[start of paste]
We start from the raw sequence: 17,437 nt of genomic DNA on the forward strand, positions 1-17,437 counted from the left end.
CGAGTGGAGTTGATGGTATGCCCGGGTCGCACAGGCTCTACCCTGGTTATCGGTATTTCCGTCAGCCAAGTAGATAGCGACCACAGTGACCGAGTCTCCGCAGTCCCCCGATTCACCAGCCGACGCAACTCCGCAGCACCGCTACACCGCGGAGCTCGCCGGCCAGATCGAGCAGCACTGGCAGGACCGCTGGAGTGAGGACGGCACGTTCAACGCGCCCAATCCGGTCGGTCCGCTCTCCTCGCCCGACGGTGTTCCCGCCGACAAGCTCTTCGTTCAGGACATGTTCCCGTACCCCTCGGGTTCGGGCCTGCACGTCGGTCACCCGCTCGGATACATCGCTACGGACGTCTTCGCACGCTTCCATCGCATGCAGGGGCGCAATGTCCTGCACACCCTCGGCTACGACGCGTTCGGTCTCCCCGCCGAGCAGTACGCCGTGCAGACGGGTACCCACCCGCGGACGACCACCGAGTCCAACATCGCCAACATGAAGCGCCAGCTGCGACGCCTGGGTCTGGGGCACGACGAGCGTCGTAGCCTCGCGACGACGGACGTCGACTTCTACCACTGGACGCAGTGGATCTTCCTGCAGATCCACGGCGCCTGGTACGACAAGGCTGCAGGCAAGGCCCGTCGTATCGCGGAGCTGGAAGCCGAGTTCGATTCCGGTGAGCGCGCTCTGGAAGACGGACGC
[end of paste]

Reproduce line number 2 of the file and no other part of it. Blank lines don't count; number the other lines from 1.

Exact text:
CGAGTGGAGTTGATGGTATGCCCGGGTCGCACAGGCTCTACCCTGGTTATCGGTATTTCCGTCAGCCAAGTAGATAGCGACCACAGTGACCGAGTCTCCGCAGTCCCCCGATTCACCAGCCGACGCAACTCCGCAGCACCGCTACACCGCGGAGCTCGCCGGCCAGATCGAGCAGCACTGGCAGGACCGCTGGAGTGAGGACGGCACGTTCAACGCGCCCAATCCGGTCGGTCCGCTCTCCTCGCCCGACGGTGTTCCCGCCGACAAGCTCTTCGTTCAGGACATGTTCCCGTACCCCTCGGGTTCGGGCCTGCACGTCGGTCACCCGCTCGGATACATCGCTACGGACGTCTTCGCACGCTTCCATCGCATGCAGGGGCGCAATGTCCTGCACACCCTCGGCTACGACGCGTTCGGTCTCCCCGCCGAGCAGTACGCCGTGCAGACGGGTACCCACCCGCGGACGACCACCGAGTCCAACATCGCCAACATGAAGCGCCAGCTGCGACGCCTGGGTCTGGGGCACGACGAGCGTCGTAGCCTCGCGACGACGGACGTCGACTTCTACCACTGGACGCAGTGGATCTTCCTGCAGATCCACGGCGCCTGGTACGACAAGGCTGCAGGCAAGGCCCGTCGTATCGCGGAGCTGGAAGCCGAGTTCGATTCCGGTGAGCGCGCTCTGGAAGACGGACGC